Meeting the Civil Legal Needs of LGBT People

LGBT Poverty

LGBT People are faced and struggle with multiple layers of marginalization such as poverty, discrimination, etc.

By: Lonnie Powers—

In January, Legal Services NYC (LSNY) released the report “Poverty is an LGBT Issue: An Assessment of the Legal Needs of Low-Income LGBT People.” Analyzing survey data from more than 300 low-income LGBT New Yorkers about their experiences with a range of civil legal issues—non-criminal legal matters like access to housing or health care—it is the first report of its kind to be done in this country. The assessment is sobering, especially given the myth of “gay affluence” that is perpetuated by the mainstream media and right-wing opponents of gay rights—including the late Supreme Court Justice Antonin Scalia—that gay people are monolithically well-educated, rich, and politically powerful urban dwellers who do not need or deserve the support of our legal system.

Lonnie Powers, executive director of the MA Legal Assistance Corp.

Lonnie Powers, executive director of the MA Legal Assistance Corp.

Such portrayals could not be further from the truth. As the report’s authors point out, Gallup research from 2012 showed that more than 20 percent of LGBT people living alone had annual incomes below $12,000—only slightly above the federal poverty line—compared with 17 percent of non-LGBT people living alone. Another study found that transgender Americans are nearly four times more likely than the population as a whole to have an annual household income of less than $10,000. Other research shows that married or partnered LGBT parents raising children are twice as likely to have household incomes near the poverty level compared to married or partnered non-LGBT parents.

As LSNY’s report notes, LGBT people living in poverty often face multiple levels of marginalization. Just like other individuals and families struggling to make ends meet, low-income LGBT people have legal needs related to accessing affordable housing, employment, health care, governmental social safety nets, and legal protections for their families. However, their economic and legal struggles are often compounded by, if not the direct result of, an added layer of anti-LGBT bias.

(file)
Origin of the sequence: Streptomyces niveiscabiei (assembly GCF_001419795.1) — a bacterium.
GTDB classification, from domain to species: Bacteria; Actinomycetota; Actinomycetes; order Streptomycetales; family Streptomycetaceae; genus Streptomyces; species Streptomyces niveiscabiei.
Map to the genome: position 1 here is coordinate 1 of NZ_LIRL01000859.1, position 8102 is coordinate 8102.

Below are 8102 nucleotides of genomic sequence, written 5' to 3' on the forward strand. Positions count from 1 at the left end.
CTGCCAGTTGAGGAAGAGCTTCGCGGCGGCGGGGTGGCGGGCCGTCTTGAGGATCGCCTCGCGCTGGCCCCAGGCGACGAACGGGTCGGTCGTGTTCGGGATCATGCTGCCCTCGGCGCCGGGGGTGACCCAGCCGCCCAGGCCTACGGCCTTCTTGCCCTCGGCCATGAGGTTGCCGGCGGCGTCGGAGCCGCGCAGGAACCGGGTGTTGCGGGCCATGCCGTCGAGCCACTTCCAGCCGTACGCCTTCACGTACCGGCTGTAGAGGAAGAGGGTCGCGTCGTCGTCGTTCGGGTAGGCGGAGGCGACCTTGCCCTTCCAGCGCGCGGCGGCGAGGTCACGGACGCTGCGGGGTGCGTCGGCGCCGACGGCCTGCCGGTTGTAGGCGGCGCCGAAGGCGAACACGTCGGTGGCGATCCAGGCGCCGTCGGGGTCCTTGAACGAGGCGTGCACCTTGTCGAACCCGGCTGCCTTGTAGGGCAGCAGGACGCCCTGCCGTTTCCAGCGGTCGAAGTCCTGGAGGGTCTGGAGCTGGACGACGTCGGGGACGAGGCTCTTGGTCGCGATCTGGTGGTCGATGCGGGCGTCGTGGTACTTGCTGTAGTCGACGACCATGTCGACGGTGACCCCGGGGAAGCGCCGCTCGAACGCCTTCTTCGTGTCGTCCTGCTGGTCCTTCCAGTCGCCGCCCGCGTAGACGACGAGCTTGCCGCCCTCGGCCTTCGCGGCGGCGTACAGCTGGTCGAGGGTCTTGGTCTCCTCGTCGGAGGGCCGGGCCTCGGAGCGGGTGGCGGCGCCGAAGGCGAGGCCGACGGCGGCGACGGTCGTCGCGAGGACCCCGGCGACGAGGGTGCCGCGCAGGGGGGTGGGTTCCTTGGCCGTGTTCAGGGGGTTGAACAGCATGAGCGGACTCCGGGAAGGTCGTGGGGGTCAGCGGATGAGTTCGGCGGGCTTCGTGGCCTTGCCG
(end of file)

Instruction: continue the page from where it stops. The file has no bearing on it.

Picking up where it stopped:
For example, due to longstanding institutional bias against transgender people, most insurance carriers refuse to cover medical treatment related to gender transition. A recent change to the Affordable Care Act prohibits what had previously been allowed: blanket exclusion of care, including hormone therapy, gender reassignment surgery, and other treatment that mainstream medical and psychiatric associations agree is medically necessary for the health of transgender people.

Under the new rule, any care that is covered for patients who are not transgender (i.e. hormone replacement therapy for menopausal women, mastectomies for women at risk of breast cancer, and reconstructive surgeries) must now be covered for transgender patients. The U.S. Department of Health and Human Services Office of Civil Rights began implementing the nondiscrimination provision in July. But if past experience is a guide, civil litigation will likely play a role in ensuring that insurers comply with the new rule.